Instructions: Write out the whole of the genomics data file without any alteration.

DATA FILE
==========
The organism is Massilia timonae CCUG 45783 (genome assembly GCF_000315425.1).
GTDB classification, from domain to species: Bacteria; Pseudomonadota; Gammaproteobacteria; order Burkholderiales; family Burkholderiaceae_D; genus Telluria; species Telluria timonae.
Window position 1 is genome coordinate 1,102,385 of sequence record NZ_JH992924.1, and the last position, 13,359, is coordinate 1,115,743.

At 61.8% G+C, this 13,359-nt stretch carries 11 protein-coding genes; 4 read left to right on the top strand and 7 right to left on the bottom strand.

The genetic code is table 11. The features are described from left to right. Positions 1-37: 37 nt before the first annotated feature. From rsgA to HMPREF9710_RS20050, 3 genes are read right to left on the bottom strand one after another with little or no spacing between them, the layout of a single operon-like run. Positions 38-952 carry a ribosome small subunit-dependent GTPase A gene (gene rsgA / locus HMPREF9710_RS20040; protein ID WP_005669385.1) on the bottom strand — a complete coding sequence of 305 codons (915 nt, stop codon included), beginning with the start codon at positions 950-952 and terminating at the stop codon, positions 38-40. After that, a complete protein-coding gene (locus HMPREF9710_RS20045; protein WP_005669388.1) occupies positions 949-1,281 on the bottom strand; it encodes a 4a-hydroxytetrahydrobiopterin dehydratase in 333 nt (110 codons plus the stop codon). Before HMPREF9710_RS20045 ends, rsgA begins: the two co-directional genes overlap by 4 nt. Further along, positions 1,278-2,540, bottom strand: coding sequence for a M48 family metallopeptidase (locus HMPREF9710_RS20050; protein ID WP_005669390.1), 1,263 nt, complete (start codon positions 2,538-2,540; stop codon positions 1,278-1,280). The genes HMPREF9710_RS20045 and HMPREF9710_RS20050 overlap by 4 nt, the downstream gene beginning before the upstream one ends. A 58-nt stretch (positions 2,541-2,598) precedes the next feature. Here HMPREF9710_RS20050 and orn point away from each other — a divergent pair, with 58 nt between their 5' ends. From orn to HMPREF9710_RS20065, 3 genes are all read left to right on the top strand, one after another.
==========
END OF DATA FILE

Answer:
The organism is Massilia timonae CCUG 45783 (genome assembly GCF_000315425.1).
GTDB classification, from domain to species: Bacteria; Pseudomonadota; Gammaproteobacteria; order Burkholderiales; family Burkholderiaceae_D; genus Telluria; species Telluria timonae.
Window position 1 is genome coordinate 1,102,385 of sequence record NZ_JH992924.1, and the last position, 13,359, is coordinate 1,115,743.

At 61.8% G+C, this 13,359-nt stretch carries 11 protein-coding genes; 4 read left to right on the top strand and 7 right to left on the bottom strand.

The genetic code is table 11. The features are described from left to right. Positions 1-37: 37 nt before the first annotated feature. From rsgA to HMPREF9710_RS20050, 3 genes are read right to left on the bottom strand one after another with little or no spacing between them, the layout of a single operon-like run. Positions 38-952 carry a ribosome small subunit-dependent GTPase A gene (gene rsgA / locus HMPREF9710_RS20040; protein ID WP_005669385.1) on the bottom strand — a complete coding sequence of 305 codons (915 nt, stop codon included), beginning with the start codon at positions 950-952 and terminating at the stop codon, positions 38-40. After that, a complete protein-coding gene (locus HMPREF9710_RS20045; protein WP_005669388.1) occupies positions 949-1,281 on the bottom strand; it encodes a 4a-hydroxytetrahydrobiopterin dehydratase in 333 nt (110 codons plus the stop codon). Before HMPREF9710_RS20045 ends, rsgA begins: the two co-directional genes overlap by 4 nt. Further along, positions 1,278-2,540, bottom strand: coding sequence for a M48 family metallopeptidase (locus HMPREF9710_RS20050; protein ID WP_005669390.1), 1,263 nt, complete (start codon positions 2,538-2,540; stop codon positions 1,278-1,280). The genes HMPREF9710_RS20045 and HMPREF9710_RS20050 overlap by 4 nt, the downstream gene beginning before the upstream one ends. A 58-nt stretch (positions 2,541-2,598) precedes the next feature. Here HMPREF9710_RS20050 and orn point away from each other — a divergent pair, with 58 nt between their 5' ends. From orn to HMPREF9710_RS20065, 3 genes are all read left to right on the top strand, one after another.